Translation:Yes, that is right.
If it helps you remember it, it basically means the same thing in Japanese and English, as in "It is so" (although nobody actually uses that expression in English nowadays).
That's correct in English, if you remove shortening. "Yes, it is." You've got an interdiction (yes) followed by a noun (it) and a verb (is), so the clause requirements are met.
As I understand it, it would be asking for agreement to your listener, sort of like saying "That's right, isn't it?" in a rhetorical way.
Think of ね at the end of a sentence in a similar way to how canadians use "eh" at the end of a sentence.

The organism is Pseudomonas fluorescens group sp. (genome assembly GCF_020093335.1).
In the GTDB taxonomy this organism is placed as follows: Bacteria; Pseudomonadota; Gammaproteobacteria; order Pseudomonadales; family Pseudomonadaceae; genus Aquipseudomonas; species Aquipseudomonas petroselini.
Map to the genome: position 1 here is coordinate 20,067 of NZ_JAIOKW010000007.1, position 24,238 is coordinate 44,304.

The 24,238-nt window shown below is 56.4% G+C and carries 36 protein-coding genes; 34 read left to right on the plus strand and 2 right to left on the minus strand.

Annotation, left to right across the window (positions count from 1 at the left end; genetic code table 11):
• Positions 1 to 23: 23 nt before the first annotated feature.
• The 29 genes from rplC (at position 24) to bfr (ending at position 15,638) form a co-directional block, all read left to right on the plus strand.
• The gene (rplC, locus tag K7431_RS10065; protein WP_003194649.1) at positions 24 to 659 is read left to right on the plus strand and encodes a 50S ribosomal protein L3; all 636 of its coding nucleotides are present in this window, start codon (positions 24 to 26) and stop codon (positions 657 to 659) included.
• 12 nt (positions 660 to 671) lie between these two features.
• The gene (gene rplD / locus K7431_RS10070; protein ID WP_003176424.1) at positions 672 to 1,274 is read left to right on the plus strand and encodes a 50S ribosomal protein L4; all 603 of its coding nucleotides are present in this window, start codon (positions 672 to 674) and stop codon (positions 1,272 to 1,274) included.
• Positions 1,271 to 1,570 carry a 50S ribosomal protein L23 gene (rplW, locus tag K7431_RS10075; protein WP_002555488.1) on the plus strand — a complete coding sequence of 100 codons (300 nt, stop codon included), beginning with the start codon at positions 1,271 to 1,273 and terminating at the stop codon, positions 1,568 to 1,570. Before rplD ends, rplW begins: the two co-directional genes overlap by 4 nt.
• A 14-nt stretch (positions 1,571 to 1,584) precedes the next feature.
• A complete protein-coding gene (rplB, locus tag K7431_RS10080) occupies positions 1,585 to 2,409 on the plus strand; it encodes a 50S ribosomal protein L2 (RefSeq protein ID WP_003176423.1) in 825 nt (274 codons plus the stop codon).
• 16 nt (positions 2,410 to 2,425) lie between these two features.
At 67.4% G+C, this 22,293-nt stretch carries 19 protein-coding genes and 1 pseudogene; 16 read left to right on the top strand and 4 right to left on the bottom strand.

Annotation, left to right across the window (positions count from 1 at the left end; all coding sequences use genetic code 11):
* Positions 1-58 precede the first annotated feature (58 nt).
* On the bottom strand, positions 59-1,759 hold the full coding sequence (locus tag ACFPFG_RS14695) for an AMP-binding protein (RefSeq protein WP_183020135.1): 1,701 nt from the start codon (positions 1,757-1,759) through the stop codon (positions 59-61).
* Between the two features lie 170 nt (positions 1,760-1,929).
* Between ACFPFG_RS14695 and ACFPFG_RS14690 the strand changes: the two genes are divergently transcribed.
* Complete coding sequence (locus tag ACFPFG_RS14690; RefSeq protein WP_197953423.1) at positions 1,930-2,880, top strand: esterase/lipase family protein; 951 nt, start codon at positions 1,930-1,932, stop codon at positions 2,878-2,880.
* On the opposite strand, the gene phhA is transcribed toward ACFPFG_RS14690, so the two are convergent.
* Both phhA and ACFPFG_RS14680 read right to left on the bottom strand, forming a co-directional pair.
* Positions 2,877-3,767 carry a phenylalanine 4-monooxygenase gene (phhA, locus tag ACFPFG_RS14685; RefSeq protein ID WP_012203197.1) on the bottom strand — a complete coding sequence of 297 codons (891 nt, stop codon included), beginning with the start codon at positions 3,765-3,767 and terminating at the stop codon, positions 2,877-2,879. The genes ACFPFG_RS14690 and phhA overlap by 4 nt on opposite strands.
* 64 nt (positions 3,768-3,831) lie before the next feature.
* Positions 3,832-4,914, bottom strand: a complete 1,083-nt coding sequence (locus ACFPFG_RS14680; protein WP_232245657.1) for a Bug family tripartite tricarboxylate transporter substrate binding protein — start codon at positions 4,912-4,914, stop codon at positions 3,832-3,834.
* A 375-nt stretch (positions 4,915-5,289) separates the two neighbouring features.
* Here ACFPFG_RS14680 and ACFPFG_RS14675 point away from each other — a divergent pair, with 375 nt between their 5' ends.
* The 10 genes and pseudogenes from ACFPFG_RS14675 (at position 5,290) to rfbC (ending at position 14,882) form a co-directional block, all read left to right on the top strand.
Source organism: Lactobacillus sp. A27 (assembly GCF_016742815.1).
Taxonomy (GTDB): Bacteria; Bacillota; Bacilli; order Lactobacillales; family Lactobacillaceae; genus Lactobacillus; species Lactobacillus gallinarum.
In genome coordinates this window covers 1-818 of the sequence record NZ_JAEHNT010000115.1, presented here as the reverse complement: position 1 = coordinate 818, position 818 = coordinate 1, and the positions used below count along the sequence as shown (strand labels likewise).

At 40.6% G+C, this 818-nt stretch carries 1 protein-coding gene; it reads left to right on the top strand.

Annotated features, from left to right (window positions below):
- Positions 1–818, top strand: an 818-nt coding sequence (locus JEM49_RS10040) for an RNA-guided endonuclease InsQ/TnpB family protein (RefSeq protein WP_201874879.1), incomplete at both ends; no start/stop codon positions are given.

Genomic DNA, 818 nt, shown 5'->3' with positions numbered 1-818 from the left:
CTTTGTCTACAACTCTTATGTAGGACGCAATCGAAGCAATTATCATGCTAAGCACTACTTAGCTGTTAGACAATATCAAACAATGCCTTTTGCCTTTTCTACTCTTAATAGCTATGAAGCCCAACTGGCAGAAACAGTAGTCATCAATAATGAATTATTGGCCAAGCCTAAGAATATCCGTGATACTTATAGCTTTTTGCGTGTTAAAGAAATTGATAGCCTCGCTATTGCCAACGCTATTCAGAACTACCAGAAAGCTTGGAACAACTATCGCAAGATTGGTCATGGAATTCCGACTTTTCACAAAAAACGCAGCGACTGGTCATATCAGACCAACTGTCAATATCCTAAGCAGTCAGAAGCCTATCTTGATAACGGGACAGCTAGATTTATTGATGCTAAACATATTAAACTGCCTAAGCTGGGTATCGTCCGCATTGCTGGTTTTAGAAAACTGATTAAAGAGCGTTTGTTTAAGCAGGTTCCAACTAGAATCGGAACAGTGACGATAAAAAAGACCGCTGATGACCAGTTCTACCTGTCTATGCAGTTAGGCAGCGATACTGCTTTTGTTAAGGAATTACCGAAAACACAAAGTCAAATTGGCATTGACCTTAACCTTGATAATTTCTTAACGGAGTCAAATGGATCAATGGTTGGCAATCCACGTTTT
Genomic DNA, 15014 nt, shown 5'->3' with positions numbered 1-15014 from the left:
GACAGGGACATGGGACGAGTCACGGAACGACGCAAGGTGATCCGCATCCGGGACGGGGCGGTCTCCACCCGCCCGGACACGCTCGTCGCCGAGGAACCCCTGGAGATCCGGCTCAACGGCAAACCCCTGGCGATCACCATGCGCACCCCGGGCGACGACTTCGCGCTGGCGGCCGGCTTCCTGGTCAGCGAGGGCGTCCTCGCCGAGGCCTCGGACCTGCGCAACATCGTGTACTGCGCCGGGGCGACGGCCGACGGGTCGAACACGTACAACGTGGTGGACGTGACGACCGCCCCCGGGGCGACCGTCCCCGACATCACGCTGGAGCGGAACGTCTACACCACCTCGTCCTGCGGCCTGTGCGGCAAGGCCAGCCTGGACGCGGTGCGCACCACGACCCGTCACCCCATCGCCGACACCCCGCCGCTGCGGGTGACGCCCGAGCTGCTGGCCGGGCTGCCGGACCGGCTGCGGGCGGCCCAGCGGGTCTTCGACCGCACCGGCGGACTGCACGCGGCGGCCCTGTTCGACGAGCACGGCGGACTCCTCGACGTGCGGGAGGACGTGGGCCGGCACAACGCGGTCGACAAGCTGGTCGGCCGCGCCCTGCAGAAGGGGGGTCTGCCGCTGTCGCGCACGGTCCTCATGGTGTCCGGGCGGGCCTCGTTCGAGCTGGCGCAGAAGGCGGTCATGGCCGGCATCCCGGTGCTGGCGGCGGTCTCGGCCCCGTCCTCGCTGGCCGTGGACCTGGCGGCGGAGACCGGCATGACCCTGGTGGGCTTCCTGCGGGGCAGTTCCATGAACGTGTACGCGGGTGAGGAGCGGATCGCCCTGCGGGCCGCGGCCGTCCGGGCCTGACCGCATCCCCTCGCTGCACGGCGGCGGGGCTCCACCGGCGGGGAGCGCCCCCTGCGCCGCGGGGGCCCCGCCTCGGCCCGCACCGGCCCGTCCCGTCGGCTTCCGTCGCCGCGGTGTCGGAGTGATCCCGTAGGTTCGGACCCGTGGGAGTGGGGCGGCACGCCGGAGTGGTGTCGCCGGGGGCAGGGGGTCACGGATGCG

So like, the difference between "it's cold outside" and "it's cold outside, eh?".
And the「よ」 as the "ay" the irishmen use: "Gonna burn dis fookin house with his own scotch ay!"
It's just nice to be mentioned, eh? Also, yeah, by the sounds, 100% accurate. That is how eh works, which is why we toss an question mark down. Some people also toss and exclamation mark in there to make sure you know it is not a question
To any brazillian scrolling here... It's the same "ne" we use. "Entendeu ne!?"
そうですね is a very common phrase. Often it doesn't mean anything, it's just a way of agreeing, like nodding your head.
When you answer a question correctly you will say 正（ただ）しい but not in a situation where you agree with other people's opinion.
This also accepted "yes, I am" for me but I don't know if that translation makes any more or less sense for what you guys are asking